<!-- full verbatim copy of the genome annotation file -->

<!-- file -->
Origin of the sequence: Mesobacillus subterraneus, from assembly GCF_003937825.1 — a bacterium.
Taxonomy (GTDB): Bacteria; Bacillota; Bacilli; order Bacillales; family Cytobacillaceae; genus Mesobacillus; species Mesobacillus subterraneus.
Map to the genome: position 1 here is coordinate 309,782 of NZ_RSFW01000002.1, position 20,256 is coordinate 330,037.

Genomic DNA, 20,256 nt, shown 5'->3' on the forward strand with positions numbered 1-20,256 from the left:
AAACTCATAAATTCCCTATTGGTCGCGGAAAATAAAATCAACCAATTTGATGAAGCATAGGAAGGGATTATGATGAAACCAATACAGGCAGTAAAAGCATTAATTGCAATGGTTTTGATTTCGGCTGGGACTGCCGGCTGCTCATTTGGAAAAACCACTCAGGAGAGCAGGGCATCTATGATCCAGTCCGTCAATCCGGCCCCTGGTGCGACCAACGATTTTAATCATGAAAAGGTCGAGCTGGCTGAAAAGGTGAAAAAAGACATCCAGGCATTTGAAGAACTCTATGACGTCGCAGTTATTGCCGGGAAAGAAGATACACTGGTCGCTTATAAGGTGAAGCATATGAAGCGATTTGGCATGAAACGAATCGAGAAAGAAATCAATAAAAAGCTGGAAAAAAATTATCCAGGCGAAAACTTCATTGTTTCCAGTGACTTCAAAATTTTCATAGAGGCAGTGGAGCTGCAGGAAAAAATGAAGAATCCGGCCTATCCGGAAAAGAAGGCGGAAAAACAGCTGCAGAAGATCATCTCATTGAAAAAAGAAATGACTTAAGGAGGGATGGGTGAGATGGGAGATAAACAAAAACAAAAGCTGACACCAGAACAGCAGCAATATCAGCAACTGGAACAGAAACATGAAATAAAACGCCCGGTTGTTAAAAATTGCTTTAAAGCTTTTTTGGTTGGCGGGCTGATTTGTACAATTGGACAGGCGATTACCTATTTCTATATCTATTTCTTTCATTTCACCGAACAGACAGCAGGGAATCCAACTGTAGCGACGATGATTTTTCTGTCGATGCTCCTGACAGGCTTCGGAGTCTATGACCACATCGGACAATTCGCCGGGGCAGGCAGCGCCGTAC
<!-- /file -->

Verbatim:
Origin of the sequence: Mesobacillus subterraneus, from assembly GCF_003937825.1 — a bacterium.
Taxonomy (GTDB): Bacteria; Bacillota; Bacilli; order Bacillales; family Cytobacillaceae; genus Mesobacillus; species Mesobacillus subterraneus.
Map to the genome: position 1 here is coordinate 309,782 of NZ_RSFW01000002.1, position 20,256 is coordinate 330,037.

Genomic DNA, 20,256 nt, shown 5'->3' on the forward strand with positions numbered 1-20,256 from the left:
AAACTCATAAATTCCCTATTGGTCGCGGAAAATAAAATCAACCAATTTGATGAAGCATAGGAAGGGATTATGATGAAACCAATACAGGCAGTAAAAGCATTAATTGCAATGGTTTTGATTTCGGCTGGGACTGCCGGCTGCTCATTTGGAAAAACCACTCAGGAGAGCAGGGCATCTATGATCCAGTCCGTCAATCCGGCCCCTGGTGCGACCAACGATTTTAATCATGAAAAGGTCGAGCTGGCTGAAAAGGTGAAAAAAGACATCCAGGCATTTGAAGAACTCTATGACGTCGCAGTTATTGCCGGGAAAGAAGATACACTGGTCGCTTATAAGGTGAAGCATATGAAGCGATTTGGCATGAAACGAATCGAGAAAGAAATCAATAAAAAGCTGGAAAAAAATTATCCAGGCGAAAACTTCATTGTTTCCAGTGACTTCAAAATTTTCATAGAGGCAGTGGAGCTGCAGGAAAAAATGAAGAATCCGGCCTATCCGGAAAAGAAGGCGGAAAAACAGCTGCAGAAGATCATCTCATTGAAAAAAGAAATGACTTAAGGAGGGATGGGTGAGATGGGAGATAAACAAAAACAAAAGCTGACACCAGAACAGCAGCAATATCAGCAACTGGAACAGAAACATGAAATAAAACGCCCGGTTGTTAAAAATTGCTTTAAAGCTTTTTTGGTTGGCGGGCTGATTTGTACAATTGGACAGGCGATTACCTATTTCTATATCTATTTCTTTCATTTCACCGAACAGACAGCAGGGAATCCAACTGTAGCGACGATGATTTTTCTGTCGATGCTCCTGACAGGCTTCGGAGTCTATGACCACATCGGACAATTCGCCGGGGCAGGCAGCGCCGTAC